This development would mean that classic representative democracy and relations between governments will no longer operate as they do now. To justify, organise and, most importantly, legitimise this new values-based and expert-driven international structure would constitute a considerable political challenge. Yet it is clear that current models of interaction and cooperation between states have become inadequate. They are only able to produce insufficient responses to various health, economic, environmental and migration crises that we are now facing and will be probably even more encountering in the future. 

As for now, the old concept of ‘every country for itself’ is benefitting from these increasing challenges. However, while we are far from the end of the pandemic, the problems facing the national model of crisis management are already visible. They were illustrated, for instance, by the bizarre world-wide hunt for face masks by states during March and April. Still, even an international solution to these material and economic issues may not be enough by itself.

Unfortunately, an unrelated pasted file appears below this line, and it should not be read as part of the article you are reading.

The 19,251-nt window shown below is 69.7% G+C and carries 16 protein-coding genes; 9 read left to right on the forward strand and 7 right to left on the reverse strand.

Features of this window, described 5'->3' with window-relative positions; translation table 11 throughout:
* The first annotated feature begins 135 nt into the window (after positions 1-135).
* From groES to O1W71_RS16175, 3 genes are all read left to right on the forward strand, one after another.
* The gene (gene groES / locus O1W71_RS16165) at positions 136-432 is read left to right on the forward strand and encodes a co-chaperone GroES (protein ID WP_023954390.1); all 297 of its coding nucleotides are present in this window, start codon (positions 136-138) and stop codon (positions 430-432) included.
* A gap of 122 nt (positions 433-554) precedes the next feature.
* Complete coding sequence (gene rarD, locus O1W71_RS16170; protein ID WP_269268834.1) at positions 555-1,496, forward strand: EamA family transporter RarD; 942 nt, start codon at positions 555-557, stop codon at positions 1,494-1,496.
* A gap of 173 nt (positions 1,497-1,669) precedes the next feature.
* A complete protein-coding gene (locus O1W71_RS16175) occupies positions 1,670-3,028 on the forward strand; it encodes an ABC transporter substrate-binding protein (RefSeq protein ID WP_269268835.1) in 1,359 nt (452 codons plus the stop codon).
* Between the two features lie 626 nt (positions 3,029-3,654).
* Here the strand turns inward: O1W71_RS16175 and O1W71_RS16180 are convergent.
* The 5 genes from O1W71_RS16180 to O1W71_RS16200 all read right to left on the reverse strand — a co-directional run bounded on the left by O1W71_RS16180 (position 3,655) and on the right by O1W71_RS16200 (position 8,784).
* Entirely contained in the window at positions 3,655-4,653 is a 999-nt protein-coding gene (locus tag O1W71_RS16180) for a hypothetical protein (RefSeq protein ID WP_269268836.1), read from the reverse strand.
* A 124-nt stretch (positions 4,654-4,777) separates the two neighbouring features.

For example, a global multi-phase Marshall Plan is now being discussed by governments and international bodies. Any project that supports the world economy should only be welcomed. Yet, these anti-crisis measures will remain incomplete as long as they only focus on international financial transfers, developmental support and investment incentives. Without a simultaneous reset of the international political system, these measures will not prevent a repetition of past and current problems. Purely economic measures will not provide for a more secure and sustainable future.

The problematic post-World War II system and Ukraine